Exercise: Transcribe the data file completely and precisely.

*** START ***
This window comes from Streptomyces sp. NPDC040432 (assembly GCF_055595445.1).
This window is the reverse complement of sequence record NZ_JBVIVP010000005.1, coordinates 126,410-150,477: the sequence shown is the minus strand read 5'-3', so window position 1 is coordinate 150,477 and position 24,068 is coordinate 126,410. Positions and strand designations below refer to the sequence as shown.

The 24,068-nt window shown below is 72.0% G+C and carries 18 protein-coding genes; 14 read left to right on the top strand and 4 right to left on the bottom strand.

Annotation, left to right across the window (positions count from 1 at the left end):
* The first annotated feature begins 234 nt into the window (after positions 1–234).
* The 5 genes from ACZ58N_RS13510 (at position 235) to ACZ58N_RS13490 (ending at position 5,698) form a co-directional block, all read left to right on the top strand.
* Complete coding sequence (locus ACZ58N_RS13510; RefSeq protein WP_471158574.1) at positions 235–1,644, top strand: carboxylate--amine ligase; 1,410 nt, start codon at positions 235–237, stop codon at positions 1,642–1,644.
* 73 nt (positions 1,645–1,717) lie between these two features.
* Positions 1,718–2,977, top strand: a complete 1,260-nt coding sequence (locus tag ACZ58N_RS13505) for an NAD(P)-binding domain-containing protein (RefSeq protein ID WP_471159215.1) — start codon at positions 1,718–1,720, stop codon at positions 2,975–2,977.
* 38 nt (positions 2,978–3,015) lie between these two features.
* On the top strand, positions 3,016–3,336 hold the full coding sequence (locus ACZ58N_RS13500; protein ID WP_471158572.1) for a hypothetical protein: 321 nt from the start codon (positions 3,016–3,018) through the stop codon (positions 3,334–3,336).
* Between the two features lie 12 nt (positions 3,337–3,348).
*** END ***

This window comes from Streptomyces sp. NPDC040432 (assembly GCF_055595445.1).
This window is the reverse complement of sequence record NZ_JBVIVP010000005.1, coordinates 126,410-150,477: the sequence shown is the minus strand read 5'-3', so window position 1 is coordinate 150,477 and position 24,068 is coordinate 126,410. Positions and strand designations below refer to the sequence as shown.

The 24,068-nt window shown below is 72.0% G+C and carries 18 protein-coding genes; 14 read left to right on the top strand and 4 right to left on the bottom strand.

Annotation, left to right across the window (positions count from 1 at the left end):
* The first annotated feature begins 234 nt into the window (after positions 1–234).
* The 5 genes from ACZ58N_RS13510 (at position 235) to ACZ58N_RS13490 (ending at position 5,698) form a co-directional block, all read left to right on the top strand.
* Complete coding sequence (locus ACZ58N_RS13510; RefSeq protein WP_471158574.1) at positions 235–1,644, top strand: carboxylate--amine ligase; 1,410 nt, start codon at positions 235–237, stop codon at positions 1,642–1,644.
* 73 nt (positions 1,645–1,717) lie between these two features.
* Positions 1,718–2,977, top strand: a complete 1,260-nt coding sequence (locus tag ACZ58N_RS13505) for an NAD(P)-binding domain-containing protein (RefSeq protein ID WP_471159215.1) — start codon at positions 1,718–1,720, stop codon at positions 2,975–2,977.
* 38 nt (positions 2,978–3,015) lie between these two features.
* On the top strand, positions 3,016–3,336 hold the full coding sequence (locus ACZ58N_RS13500; protein ID WP_471158572.1) for a hypothetical protein: 321 nt from the start codon (positions 3,016–3,018) through the stop codon (positions 3,334–3,336).
* Between the two features lie 12 nt (positions 3,337–3,348).